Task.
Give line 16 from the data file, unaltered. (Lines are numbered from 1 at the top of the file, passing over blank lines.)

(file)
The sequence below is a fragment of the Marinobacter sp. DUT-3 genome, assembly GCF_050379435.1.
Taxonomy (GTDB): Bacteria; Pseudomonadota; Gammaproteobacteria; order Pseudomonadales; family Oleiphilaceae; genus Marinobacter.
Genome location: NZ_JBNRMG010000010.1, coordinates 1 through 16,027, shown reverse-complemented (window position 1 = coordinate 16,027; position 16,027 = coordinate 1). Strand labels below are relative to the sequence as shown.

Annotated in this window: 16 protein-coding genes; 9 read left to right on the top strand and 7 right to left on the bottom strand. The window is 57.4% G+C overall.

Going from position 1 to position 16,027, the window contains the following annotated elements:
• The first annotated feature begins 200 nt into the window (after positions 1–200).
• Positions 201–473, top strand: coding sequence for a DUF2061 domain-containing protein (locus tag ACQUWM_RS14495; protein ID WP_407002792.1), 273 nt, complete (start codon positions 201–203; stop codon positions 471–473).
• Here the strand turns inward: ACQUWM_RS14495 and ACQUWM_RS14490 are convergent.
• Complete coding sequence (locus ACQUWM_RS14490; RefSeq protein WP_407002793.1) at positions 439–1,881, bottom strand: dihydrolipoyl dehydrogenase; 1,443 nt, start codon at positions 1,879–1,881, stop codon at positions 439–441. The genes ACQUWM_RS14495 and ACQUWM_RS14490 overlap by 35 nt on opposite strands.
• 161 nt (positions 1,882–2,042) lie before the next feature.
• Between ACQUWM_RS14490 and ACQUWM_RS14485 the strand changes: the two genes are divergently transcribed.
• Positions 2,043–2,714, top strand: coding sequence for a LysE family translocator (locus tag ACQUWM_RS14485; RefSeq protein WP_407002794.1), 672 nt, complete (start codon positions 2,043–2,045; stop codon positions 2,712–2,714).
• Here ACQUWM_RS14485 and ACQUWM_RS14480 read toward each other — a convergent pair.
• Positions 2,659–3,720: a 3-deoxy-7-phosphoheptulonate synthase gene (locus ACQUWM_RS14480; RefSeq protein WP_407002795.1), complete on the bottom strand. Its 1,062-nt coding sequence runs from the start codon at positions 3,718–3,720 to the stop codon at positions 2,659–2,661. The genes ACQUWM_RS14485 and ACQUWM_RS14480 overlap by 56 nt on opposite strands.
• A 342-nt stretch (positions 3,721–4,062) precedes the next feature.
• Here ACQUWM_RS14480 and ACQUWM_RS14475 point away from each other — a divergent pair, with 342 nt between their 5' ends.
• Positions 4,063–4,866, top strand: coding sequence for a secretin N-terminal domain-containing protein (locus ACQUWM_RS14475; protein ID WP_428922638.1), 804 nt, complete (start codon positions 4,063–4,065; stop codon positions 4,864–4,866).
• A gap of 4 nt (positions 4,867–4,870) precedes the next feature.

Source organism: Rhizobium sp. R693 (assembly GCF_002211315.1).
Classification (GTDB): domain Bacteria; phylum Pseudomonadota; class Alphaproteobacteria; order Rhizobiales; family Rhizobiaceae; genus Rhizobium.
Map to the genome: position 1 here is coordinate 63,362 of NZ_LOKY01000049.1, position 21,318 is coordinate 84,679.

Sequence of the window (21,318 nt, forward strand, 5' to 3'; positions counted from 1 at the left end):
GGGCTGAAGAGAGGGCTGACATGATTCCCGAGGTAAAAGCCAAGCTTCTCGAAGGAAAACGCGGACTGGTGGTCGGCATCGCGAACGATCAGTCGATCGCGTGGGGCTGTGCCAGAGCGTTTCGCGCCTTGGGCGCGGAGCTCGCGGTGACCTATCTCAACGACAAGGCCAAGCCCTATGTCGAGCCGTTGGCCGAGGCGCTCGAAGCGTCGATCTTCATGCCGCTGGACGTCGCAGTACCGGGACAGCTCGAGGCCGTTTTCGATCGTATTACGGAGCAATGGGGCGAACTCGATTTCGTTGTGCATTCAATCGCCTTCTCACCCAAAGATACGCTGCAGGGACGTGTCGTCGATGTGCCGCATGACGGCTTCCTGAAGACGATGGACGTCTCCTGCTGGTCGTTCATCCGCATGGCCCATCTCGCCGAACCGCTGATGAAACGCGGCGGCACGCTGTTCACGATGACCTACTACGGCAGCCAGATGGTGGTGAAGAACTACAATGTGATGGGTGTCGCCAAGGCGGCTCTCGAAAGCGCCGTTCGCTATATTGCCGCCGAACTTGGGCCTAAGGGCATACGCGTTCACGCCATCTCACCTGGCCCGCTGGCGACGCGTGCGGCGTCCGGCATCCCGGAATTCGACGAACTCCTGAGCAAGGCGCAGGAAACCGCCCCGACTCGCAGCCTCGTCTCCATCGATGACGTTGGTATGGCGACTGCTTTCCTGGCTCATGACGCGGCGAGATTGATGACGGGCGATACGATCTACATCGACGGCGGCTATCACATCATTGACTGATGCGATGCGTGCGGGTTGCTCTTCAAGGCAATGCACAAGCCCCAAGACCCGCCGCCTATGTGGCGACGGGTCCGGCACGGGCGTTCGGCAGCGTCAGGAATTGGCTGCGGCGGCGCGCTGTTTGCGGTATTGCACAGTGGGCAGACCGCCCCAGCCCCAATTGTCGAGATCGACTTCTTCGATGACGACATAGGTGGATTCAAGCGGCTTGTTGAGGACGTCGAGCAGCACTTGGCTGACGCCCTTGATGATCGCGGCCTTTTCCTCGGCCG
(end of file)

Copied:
• Here ACQUWM_RS14480 and ACQUWM_RS14475 point away from each other — a divergent pair, with 342 nt between their 5' ends.